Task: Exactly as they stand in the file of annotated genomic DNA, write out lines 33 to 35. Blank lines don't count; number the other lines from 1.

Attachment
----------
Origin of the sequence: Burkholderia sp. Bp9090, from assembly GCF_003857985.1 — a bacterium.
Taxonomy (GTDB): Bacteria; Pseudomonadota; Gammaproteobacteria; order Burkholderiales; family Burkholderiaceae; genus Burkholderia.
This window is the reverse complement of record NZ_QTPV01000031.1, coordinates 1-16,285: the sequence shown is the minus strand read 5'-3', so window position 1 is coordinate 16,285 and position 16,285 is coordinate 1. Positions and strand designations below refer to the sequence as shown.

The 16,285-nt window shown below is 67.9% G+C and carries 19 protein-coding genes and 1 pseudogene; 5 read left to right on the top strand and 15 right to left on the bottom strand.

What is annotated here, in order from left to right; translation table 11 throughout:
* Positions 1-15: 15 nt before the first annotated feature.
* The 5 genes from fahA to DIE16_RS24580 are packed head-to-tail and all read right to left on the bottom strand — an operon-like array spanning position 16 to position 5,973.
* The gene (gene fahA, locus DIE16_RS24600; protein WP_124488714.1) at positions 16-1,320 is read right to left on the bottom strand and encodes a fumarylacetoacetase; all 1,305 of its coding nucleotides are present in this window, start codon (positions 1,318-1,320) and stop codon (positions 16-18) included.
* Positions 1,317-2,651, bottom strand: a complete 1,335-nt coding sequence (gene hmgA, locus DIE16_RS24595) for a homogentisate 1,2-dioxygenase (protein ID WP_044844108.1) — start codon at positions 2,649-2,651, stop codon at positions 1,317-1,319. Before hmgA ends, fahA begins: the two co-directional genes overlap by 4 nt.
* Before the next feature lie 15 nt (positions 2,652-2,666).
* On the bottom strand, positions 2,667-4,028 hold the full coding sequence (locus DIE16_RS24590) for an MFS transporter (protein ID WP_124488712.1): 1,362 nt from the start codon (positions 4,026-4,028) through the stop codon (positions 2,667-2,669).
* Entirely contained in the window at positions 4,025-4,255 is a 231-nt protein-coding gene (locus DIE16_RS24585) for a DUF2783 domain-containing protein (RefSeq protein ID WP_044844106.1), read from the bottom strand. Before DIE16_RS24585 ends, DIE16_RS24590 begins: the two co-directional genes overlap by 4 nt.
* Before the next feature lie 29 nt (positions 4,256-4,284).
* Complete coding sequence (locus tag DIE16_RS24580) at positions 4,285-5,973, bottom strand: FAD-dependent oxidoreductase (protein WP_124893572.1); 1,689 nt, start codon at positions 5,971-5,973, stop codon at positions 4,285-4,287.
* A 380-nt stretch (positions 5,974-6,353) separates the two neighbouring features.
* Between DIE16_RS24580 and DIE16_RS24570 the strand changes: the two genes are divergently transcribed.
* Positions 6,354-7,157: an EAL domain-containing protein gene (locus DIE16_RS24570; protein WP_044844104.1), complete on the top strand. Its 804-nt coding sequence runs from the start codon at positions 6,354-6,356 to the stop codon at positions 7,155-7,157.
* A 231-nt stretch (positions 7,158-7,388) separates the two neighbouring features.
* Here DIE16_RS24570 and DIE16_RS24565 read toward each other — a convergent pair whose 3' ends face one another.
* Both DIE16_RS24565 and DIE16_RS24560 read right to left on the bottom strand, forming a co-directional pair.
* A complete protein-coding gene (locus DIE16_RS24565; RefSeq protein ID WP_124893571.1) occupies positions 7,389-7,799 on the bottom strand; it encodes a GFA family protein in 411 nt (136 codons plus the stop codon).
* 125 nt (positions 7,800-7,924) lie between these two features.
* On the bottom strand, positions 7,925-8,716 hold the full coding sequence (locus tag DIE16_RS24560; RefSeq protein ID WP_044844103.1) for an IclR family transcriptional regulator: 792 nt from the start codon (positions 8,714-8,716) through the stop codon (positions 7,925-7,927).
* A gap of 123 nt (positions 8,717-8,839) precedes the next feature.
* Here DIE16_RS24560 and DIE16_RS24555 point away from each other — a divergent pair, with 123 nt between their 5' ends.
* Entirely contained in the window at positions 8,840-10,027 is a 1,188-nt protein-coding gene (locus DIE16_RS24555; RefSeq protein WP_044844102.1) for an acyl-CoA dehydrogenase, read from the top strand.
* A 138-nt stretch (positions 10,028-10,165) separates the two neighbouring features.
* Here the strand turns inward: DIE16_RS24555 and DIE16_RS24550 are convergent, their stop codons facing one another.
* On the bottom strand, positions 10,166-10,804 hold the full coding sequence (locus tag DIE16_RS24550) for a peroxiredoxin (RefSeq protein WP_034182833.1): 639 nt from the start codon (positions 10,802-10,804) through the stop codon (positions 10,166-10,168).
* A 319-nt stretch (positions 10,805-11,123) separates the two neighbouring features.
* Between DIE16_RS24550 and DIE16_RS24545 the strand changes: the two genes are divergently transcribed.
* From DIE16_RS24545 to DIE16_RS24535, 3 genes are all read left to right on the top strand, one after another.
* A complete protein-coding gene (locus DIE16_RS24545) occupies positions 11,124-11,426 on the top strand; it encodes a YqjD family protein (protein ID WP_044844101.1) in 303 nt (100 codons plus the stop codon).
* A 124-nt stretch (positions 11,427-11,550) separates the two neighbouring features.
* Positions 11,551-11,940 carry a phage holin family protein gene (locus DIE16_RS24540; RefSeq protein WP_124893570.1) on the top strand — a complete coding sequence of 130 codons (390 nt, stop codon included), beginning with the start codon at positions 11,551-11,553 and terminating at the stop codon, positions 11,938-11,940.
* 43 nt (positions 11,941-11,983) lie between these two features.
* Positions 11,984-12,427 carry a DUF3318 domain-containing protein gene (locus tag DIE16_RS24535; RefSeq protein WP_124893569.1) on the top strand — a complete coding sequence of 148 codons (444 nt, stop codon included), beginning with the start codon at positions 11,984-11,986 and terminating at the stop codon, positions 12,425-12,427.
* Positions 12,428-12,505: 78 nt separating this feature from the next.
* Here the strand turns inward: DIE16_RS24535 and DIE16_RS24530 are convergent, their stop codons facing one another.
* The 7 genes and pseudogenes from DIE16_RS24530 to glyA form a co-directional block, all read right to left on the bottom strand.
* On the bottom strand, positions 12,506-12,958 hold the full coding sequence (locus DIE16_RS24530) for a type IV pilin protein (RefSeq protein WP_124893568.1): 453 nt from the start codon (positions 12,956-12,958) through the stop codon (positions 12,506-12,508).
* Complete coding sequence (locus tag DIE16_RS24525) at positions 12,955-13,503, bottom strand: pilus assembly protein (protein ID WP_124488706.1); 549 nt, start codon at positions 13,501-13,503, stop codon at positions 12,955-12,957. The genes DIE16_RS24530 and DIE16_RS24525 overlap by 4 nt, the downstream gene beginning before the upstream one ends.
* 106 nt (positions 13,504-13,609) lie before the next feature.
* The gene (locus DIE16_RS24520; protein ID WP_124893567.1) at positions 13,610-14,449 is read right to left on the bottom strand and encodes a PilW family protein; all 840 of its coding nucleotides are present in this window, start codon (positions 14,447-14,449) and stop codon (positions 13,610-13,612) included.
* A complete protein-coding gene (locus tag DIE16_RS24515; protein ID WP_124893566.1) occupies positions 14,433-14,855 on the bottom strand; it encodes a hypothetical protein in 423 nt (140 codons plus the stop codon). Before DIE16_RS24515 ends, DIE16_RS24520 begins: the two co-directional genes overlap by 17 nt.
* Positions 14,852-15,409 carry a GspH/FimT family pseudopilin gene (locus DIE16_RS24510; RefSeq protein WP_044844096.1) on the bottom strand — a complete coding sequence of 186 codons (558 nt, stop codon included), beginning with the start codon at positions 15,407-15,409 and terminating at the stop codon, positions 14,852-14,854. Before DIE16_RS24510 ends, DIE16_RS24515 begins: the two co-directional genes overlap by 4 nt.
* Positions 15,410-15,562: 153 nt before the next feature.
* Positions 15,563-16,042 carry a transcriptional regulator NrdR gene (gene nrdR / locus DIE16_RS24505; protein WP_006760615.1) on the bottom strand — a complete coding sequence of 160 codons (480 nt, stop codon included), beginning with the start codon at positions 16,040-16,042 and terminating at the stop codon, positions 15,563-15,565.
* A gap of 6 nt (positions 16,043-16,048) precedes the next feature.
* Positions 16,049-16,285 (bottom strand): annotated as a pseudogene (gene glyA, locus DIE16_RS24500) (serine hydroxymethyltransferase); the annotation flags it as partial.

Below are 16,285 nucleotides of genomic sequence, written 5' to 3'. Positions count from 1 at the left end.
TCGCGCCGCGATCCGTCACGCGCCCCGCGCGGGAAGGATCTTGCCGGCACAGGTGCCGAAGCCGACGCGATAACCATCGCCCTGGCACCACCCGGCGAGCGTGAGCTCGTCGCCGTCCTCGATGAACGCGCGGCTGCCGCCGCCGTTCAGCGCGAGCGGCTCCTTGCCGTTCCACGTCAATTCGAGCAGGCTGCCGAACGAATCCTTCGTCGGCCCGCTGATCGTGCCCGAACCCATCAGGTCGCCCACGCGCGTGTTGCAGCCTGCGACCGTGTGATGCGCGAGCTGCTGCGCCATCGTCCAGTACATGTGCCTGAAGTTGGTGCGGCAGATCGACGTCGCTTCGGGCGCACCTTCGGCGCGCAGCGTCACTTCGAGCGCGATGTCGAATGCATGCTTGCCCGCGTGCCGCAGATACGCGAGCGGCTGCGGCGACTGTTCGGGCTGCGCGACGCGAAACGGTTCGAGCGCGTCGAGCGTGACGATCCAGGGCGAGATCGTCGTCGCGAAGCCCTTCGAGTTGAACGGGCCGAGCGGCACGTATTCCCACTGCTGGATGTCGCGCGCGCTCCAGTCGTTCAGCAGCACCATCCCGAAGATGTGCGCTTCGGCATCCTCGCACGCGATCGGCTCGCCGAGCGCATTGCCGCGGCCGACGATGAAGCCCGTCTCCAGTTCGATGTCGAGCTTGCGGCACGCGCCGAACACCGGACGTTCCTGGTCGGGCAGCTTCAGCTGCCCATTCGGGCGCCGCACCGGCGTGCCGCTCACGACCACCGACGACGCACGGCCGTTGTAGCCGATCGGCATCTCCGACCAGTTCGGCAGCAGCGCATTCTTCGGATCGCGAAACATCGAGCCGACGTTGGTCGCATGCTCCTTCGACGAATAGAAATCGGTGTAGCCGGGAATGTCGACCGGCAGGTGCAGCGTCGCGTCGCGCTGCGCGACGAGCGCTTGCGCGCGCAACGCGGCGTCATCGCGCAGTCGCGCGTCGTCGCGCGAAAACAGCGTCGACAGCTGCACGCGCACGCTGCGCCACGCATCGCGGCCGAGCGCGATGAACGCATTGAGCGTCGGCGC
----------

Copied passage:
* A complete protein-coding gene (locus DIE16_RS24545) occupies positions 11,124-11,426 on the top strand; it encodes a YqjD family protein (protein ID WP_044844101.1) in 303 nt (100 codons plus the stop codon).
* A 124-nt stretch (positions 11,427-11,550) separates the two neighbouring features.
* Positions 11,551-11,940 carry a phage holin family protein gene (locus DIE16_RS24540; RefSeq protein WP_124893570.1) on the top strand — a complete coding sequence of 130 codons (390 nt, stop codon included), beginning with the start codon at positions 11,551-11,553 and terminating at the stop codon, positions 11,938-11,940.